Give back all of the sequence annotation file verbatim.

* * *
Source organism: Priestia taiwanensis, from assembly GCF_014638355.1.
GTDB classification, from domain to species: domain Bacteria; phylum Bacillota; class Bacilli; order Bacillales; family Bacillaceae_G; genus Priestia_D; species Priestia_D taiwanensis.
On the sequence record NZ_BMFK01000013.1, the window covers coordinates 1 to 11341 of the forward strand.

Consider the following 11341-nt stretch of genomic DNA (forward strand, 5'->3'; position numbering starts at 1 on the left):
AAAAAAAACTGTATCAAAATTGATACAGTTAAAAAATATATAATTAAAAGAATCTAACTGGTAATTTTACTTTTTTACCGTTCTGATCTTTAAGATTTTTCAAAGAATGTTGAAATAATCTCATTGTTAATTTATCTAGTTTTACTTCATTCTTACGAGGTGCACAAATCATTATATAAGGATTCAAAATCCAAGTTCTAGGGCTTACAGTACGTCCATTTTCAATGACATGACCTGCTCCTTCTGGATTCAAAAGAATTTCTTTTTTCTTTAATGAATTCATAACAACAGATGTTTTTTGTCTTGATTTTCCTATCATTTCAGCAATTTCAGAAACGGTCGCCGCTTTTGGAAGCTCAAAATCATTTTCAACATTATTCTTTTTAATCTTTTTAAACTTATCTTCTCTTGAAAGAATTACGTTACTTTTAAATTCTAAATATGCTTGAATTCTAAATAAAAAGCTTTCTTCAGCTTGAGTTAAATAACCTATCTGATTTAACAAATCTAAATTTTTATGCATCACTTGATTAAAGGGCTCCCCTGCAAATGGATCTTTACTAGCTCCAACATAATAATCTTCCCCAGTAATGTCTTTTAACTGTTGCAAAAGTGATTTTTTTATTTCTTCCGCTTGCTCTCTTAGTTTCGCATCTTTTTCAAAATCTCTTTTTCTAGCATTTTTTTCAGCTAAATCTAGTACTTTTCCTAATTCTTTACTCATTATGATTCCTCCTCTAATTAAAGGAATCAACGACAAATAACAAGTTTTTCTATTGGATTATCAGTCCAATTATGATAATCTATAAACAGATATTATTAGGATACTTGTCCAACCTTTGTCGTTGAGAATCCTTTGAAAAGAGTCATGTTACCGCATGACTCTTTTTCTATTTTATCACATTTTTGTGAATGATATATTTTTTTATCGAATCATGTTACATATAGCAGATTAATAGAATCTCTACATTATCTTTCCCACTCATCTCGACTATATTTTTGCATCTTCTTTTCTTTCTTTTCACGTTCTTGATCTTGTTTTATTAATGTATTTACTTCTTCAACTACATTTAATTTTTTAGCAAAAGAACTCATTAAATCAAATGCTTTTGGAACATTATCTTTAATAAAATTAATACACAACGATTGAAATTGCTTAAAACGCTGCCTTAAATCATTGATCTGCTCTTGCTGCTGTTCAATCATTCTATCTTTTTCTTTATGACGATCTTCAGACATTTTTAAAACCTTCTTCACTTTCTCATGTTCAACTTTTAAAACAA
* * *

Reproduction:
Source organism: Priestia taiwanensis, from assembly GCF_014638355.1.
GTDB classification, from domain to species: domain Bacteria; phylum Bacillota; class Bacilli; order Bacillales; family Bacillaceae_G; genus Priestia_D; species Priestia_D taiwanensis.
On the sequence record NZ_BMFK01000013.1, the window covers coordinates 1 to 11341 of the forward strand.

Consider the following 11341-nt stretch of genomic DNA (forward strand, 5'->3'; position numbering starts at 1 on the left):
AAAAAAAACTGTATCAAAATTGATACAGTTAAAAAATATATAATTAAAAGAATCTAACTGGTAATTTTACTTTTTTACCGTTCTGATCTTTAAGATTTTTCAAAGAATGTTGAAATAATCTCATTGTTAATTTATCTAGTTTTACTTCATTCTTACGAGGTGCACAAATCATTATATAAGGATTCAAAATCCAAGTTCTAGGGCTTACAGTACGTCCATTTTCAATGACATGACCTGCTCCTTCTGGATTCAAAAGAATTTCTTTTTTCTTTAATGAATTCATAACAACAGATGTTTTTTGTCTTGATTTTCCTATCATTTCAGCAATTTCAGAAACGGTCGCCGCTTTTGGAAGCTCAAAATCATTTTCAACATTATTCTTTTTAATCTTTTTAAACTTATCTTCTCTTGAAAGAATTACGTTACTTTTAAATTCTAAATATGCTTGAATTCTAAATAAAAAGCTTTCTTCAGCTTGAGTTAAATAACCTATCTGATTTAACAAATCTAAATTTTTATGCATCACTTGATTAAAGGGCTCCCCTGCAAATGGATCTTTACTAGCTCCAACATAATAATCTTCCCCAGTAATGTCTTTTAACTGTTGCAAAAGTGATTTTTTTATTTCTTCCGCTTGCTCTCTTAGTTTCGCATCTTTTTCAAAATCTCTTTTTCTAGCATTTTTTTCAGCTAAATCTAGTACTTTTCCTAATTCTTTACTCATTATGATTCCTCCTCTAATTAAAGGAATCAACGACAAATAACAAGTTTTTCTATTGGATTATCAGTCCAATTATGATAATCTATAAACAGATATTATTAGGATACTTGTCCAACCTTTGTCGTTGAGAATCCTTTGAAAAGAGTCATGTTACCGCATGACTCTTTTTCTATTTTATCACATTTTTGTGAATGATATATTTTTTTATCGAATCATGTTACATATAGCAGATTAATAGAATCTCTACATTATCTTTCCCACTCATCTCGACTATATTTTTGCATCTTCTTTTCTTTCTTTTCACGTTCTTGATCTTGTTTTATTAATGTATTTACTTCTTCAACTACATTTAATTTTTTAGCAAAAGAACTCATTAAATCAAATGCTTTTGGAACATTATCTTTAATAAAATTAATACACAACGATTGAAATTGCTTAAAACGCTGCCTTAAATCATTGATCTGCTCTTGCTGCTGTTCAATCATTCTATCTTTTTCTTTATGACGATCTTCAGACATTTTTAAAACCTTCTTCACTTTCTCATGTTCAACTTTTAAAACAA